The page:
A common question I get asked from composers to music students exploring the various options for music notation software is, “Which one is the best?” Well…. I would guess all of us have certain opinions in the music engraving world, but I think the better question may be, “Which one is best for me?” To explore this a bit more, let’s take a look at the current state of music notation software and how we got there.
The art of music engraving has undergone vast changes in the last 30 years. Like most of society, the digital revolution and the age of the personal computer completely upended how we work and what functions and capacities are available to the average person. What once took a team of people all day to do might only take one person a few minutes now.
Music engraving got into the digital age with programs like Finale and Sibelius, both of which started to appear in the late 1980s. Since then, there have been several other digital music notation options like Musescore, Lilypond and most recently (and successfully) Dorico, along with various apps for the iPad (like NoteFlight and StaffPad and others) have come on the scene. Finale and Sibelius have, and mostly still do, dominate the music engraving and educational markets while other options have largely remained as niche options of individual composers. However, these other options are now making great strides in their capabilities and ease of use, making them viable options not only for independent composers and arrangers, but even for major scoring sessions.
When I get asked the question of “Which notation software should I use?”, my first response is always a question of my own, “Well, what will you be using it for?”. This question is, to me, the REAL question to ask yourself if you are looking into the various notation software options. Knowing where you dream of your music going or what part of the music industry you want to get into may affect your choice.
For example, if you are an independent composer/arranger or even a music teacher, writing simple pieces for a few instruments or musical exercises for your students, then just about any option will work fine. I would suggest using any of the iPad apps as the learning curve for those is likely to be manageable and you won’t have too many options or menus to get lost in. Also, Finale, Sibelius and Dorico all have a free version of their notation software which may have all the various options and functions you could need. There’s no real need for a major investment in time and money if your notation needs are very “local”, meaning the music will be produced and distributed largely by you and just for you or a few others or simplistic, meaning you are not writing avant-garde new age music for specialized instruments.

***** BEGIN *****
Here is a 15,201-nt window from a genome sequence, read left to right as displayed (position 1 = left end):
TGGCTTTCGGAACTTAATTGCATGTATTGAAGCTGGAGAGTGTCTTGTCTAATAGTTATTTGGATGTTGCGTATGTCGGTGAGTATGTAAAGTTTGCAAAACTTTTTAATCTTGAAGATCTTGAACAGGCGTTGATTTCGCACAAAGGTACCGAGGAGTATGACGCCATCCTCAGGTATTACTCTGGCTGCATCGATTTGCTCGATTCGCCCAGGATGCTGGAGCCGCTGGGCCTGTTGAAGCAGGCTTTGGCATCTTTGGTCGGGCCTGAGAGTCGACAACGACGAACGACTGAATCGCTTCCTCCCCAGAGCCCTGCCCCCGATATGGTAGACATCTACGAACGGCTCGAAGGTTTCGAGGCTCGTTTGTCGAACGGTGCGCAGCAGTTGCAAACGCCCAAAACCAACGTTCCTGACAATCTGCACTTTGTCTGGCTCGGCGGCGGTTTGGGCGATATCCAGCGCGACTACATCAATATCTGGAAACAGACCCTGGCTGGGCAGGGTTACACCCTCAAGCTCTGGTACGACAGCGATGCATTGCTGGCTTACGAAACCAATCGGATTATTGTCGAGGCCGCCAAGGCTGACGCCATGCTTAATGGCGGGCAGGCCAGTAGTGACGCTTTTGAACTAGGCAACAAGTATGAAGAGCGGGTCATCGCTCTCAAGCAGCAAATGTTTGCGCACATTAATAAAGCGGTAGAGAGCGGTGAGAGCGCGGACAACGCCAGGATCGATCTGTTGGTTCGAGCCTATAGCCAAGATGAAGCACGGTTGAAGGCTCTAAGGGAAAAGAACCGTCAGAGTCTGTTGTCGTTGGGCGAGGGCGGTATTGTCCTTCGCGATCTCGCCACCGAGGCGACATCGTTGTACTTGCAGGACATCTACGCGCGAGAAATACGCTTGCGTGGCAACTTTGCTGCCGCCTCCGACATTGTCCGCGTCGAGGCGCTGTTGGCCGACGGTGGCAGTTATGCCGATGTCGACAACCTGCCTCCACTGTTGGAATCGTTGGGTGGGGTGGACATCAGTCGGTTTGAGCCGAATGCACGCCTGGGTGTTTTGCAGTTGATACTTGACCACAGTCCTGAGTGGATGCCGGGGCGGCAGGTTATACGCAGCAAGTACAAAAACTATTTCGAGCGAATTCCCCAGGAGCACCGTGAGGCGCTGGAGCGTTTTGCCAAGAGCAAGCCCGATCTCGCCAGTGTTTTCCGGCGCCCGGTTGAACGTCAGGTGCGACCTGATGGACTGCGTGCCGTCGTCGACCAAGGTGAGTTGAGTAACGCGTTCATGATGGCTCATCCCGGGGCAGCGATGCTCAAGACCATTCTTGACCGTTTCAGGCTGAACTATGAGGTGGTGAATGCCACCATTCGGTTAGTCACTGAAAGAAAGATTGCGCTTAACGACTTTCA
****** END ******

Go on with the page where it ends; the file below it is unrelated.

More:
Where things get a bit more complicated is when your aim is for a larger market OR a larger project. The free versions of these different softwares will be limited in the number of staves or other functions they have and if you have a larger work, they simply won’t be able to handle that. Also, if you plan on working with a publishing company or even just other arrangers or composers on a given project, it’s best to choose a software that will grow with you and be able to be used by others seamlessly as well. This is where the full versions of Finale, Sibelius and Dorico, I feel, are the most appropriate. There’s no point using a software that won’t have the capabilities you’ll need down the road.
So now you may ask, “Ok, I need a full featured music notation software. Which one should I choose?” For years, the “big 2” options were Finale and Sibelius. In professional and educational circles, one or the other has been used for decades. Using either one of these options will give you all the functionality and capacities you could ever need (and many that you’ll probably never use). I would also add Dorico to this list. Being, relatively, the newest kid on the block in the music notation world, Dorico has had some growing pains and, quite frankly, it really wasn’t ready for the big time when it first came out over five years ago. Now, I truly believe Dorico is not only a viable option, but one that offers some of the most forwarding thinking functionality and ease of use features. I still don’t see Dorico being used in my end of the music engraving world as much as Finale or Sibelius, but it is certainly gaining ground on both. Professionally, I have used Finale and Sibelius for over 16 years and am looking to add Dorico into the available options here are Engraver’s Mark Music in the coming months.
My final piece of advice is, choose an option that fits your needs now but can grow with you in the future. If I was starting from scratch today, I would try to learn with each of the free versions of Finale, Sibelius or Dorico and then see which one felt most natural and go with that. If you’re an independent composer or arranger, there are so many options out there now, and even better, there are so many good options that weren’t available before. Personally, I used Finale before I learned Sibelius and I still tend to gravitate that way at times. However, there are long stretches of projects where I am primarily using Sibelius, by my choice or because the client works in that program, and I come to find I enjoy using it as much if not more than Finale.
Again, all these different music notation programs have their advantages and disadvantages; things that drive us nuts and features that are lifesavers. The best option for you is the one that makes creating your music as seamlessly as possible. If you have any questions or thoughts on this, please contact Engraver’s Mark Music and let’s see how we can guide you and help get your music out to the world!
Sammy Sanfilippo, CEO of Engraver's Mark Music